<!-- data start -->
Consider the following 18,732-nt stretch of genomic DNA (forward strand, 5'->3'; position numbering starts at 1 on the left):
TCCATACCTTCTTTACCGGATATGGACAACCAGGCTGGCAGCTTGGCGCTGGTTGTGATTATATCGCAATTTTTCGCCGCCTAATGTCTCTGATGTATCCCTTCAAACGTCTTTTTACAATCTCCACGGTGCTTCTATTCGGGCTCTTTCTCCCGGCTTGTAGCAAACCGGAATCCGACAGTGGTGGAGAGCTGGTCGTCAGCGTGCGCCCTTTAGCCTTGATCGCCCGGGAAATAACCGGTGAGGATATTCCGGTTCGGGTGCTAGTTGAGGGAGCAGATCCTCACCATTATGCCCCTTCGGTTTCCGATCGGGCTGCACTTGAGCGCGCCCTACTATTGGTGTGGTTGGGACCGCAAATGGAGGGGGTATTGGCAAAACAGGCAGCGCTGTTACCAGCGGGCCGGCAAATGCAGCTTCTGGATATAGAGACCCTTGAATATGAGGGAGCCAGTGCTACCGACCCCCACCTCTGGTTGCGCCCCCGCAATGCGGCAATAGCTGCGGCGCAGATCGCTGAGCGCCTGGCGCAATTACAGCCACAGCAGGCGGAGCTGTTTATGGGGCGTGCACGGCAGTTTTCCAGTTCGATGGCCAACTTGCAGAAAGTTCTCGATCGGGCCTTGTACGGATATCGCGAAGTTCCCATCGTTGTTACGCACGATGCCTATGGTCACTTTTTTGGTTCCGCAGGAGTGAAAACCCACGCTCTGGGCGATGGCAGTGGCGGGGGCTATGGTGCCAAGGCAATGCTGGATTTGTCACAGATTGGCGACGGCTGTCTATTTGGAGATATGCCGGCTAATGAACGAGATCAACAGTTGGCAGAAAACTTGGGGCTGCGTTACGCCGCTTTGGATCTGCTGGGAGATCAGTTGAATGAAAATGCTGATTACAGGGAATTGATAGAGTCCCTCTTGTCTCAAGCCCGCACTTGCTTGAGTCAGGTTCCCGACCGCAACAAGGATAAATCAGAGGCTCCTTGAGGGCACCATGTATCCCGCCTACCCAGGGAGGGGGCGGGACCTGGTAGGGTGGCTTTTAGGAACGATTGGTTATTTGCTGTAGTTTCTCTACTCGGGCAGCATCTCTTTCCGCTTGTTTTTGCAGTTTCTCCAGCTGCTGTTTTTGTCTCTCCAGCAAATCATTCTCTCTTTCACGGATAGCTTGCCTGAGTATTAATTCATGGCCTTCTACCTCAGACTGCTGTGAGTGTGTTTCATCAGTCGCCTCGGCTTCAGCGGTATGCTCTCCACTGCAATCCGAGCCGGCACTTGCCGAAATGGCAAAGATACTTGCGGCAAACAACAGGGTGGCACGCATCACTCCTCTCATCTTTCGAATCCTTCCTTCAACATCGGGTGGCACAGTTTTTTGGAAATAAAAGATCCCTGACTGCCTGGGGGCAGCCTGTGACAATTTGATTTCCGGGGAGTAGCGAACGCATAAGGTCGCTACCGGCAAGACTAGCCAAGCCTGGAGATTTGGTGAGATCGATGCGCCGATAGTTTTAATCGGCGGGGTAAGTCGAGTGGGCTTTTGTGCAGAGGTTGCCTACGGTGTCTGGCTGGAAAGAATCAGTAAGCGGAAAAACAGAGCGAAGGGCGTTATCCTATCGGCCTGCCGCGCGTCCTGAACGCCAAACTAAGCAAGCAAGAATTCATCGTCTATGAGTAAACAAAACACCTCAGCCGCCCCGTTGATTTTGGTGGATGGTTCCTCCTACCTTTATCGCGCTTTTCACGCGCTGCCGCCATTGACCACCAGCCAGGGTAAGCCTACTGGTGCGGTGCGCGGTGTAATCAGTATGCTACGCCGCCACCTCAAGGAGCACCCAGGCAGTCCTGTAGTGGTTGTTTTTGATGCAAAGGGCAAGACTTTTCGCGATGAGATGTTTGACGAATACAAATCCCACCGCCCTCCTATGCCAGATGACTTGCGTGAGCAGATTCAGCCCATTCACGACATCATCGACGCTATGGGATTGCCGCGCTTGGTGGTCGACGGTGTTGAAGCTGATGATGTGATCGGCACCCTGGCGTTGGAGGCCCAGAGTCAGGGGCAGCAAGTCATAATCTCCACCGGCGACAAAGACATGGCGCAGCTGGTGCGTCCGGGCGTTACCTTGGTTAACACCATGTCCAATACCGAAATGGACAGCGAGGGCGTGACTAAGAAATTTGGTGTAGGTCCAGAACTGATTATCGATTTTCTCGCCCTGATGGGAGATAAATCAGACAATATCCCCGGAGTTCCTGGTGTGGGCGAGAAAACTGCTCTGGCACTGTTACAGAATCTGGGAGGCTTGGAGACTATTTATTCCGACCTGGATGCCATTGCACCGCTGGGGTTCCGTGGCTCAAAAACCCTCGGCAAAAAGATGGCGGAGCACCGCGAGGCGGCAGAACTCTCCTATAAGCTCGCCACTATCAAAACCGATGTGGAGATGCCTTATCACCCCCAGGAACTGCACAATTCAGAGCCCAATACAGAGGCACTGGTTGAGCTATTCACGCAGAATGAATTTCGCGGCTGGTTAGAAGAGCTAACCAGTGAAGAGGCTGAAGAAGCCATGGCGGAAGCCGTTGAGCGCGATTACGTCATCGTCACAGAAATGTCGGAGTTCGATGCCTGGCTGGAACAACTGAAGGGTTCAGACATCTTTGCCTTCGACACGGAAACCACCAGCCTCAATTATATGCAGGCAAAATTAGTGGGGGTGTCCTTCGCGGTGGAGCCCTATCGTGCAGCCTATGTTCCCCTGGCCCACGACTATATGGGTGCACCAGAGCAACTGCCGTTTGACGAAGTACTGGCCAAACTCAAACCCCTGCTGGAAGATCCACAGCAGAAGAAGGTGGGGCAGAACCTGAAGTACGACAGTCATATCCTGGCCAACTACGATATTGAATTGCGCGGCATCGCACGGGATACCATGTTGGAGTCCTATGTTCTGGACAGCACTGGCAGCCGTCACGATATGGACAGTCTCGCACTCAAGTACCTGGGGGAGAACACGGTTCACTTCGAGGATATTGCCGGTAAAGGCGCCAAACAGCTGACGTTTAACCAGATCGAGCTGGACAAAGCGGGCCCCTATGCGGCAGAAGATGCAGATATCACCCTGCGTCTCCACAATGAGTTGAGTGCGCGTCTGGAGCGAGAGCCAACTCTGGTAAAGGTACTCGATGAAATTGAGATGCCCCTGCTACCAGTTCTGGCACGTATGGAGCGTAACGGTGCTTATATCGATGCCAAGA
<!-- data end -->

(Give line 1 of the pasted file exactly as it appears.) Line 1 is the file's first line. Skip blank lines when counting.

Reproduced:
Consider the following 18,732-nt stretch of genomic DNA (forward strand, 5'->3'; position numbering starts at 1 on the left):